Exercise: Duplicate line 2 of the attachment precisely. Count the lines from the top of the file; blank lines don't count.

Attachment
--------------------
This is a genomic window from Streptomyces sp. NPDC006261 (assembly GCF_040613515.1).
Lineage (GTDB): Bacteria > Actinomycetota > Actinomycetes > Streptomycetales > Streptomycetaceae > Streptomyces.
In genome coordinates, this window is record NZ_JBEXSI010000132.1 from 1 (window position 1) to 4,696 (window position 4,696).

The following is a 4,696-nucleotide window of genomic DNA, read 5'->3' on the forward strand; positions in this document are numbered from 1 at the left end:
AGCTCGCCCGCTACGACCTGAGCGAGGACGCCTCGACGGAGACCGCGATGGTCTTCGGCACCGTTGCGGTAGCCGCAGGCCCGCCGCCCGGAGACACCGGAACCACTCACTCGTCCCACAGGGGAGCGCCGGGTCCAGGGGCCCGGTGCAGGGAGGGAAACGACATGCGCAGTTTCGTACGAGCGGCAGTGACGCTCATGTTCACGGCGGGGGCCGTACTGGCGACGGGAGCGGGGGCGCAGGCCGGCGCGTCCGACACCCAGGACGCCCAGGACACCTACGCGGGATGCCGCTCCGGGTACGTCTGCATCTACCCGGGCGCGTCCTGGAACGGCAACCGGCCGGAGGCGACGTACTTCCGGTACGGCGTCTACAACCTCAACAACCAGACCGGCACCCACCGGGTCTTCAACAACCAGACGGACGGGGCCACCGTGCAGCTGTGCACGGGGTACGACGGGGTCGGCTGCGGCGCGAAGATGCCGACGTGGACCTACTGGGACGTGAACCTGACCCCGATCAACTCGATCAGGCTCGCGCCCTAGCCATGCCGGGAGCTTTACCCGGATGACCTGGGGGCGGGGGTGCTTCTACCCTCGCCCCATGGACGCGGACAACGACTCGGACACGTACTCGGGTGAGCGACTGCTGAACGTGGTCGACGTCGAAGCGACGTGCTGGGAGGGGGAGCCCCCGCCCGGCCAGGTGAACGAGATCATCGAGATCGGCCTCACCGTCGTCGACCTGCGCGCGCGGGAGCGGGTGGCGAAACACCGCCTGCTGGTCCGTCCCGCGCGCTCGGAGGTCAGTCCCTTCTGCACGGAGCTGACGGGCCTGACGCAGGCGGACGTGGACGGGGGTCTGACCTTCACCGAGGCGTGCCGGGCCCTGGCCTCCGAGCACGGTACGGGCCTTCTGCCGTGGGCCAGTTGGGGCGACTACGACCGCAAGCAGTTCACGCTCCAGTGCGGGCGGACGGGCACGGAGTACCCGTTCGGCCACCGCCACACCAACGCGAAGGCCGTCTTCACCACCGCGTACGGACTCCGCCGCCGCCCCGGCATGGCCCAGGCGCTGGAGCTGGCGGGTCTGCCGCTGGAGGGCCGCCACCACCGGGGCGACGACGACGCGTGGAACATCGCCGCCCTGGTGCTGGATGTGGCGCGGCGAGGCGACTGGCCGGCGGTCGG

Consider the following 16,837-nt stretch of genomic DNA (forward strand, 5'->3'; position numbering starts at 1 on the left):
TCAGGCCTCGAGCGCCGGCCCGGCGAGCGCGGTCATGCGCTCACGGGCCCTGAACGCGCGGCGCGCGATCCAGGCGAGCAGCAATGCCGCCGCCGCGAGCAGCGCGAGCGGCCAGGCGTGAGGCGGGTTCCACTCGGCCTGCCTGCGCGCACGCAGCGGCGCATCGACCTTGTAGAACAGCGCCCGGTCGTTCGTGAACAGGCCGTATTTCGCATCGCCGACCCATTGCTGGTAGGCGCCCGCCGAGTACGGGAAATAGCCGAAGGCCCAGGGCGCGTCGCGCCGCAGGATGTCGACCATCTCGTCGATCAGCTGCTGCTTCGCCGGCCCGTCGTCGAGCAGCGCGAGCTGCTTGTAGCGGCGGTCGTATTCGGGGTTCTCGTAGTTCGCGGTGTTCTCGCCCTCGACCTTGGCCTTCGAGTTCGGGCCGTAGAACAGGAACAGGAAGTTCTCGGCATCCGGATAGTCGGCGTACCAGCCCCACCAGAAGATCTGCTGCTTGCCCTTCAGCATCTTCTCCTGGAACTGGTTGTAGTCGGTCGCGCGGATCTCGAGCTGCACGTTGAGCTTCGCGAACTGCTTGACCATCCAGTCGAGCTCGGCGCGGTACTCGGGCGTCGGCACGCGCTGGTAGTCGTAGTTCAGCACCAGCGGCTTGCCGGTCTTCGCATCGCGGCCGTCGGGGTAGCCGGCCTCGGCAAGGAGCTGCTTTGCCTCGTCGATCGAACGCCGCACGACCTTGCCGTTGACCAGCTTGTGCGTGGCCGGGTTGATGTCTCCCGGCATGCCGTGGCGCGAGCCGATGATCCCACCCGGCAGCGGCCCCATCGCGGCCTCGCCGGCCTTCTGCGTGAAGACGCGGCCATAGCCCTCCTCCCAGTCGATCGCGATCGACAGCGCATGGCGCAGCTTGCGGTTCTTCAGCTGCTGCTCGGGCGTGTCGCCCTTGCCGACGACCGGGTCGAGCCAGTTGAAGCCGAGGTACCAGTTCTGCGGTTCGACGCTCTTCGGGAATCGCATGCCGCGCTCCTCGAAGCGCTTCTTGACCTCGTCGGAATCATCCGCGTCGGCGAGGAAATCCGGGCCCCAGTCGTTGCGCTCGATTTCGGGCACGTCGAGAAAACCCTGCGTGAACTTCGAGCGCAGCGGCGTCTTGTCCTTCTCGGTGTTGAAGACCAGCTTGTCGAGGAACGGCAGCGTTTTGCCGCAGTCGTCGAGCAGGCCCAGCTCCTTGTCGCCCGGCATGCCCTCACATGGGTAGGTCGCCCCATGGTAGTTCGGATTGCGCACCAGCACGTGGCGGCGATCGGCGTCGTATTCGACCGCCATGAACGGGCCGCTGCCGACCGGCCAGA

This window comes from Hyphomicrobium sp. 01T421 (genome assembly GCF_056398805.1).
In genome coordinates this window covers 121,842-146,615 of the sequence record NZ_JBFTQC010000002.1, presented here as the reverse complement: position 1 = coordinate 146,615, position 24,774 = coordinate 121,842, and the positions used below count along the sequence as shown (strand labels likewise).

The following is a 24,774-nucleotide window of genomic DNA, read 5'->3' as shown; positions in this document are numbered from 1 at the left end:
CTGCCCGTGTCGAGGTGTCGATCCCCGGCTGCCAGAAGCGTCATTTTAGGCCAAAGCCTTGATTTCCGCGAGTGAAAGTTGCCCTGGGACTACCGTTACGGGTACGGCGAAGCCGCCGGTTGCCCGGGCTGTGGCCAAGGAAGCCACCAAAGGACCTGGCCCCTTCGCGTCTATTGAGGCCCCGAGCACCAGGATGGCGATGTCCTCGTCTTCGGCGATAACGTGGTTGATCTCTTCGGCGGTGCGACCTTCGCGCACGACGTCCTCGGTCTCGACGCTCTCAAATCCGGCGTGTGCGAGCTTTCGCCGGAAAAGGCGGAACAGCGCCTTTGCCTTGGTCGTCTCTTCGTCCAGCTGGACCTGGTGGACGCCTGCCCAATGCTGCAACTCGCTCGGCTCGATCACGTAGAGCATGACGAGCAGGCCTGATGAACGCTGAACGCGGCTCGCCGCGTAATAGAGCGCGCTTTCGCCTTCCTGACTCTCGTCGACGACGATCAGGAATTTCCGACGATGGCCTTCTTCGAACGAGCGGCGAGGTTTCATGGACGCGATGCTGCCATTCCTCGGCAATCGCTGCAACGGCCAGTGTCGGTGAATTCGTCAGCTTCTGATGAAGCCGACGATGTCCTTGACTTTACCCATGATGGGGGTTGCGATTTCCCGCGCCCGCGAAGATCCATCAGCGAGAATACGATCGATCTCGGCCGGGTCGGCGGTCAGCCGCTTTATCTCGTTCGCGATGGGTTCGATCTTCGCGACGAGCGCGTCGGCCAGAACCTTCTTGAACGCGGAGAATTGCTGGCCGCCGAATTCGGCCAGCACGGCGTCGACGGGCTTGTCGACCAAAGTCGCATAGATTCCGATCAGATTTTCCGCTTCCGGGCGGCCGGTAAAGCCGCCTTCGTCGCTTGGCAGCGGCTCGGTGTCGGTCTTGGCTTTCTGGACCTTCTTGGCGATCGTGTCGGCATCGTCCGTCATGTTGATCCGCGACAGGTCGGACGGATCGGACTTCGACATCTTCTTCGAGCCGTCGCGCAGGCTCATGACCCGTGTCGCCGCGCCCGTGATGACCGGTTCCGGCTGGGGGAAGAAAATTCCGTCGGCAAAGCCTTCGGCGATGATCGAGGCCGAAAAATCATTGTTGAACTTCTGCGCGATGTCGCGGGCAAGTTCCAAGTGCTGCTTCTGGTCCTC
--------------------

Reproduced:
Lineage (GTDB): Bacteria > Actinomycetota > Actinomycetes > Streptomycetales > Streptomycetaceae > Streptomyces.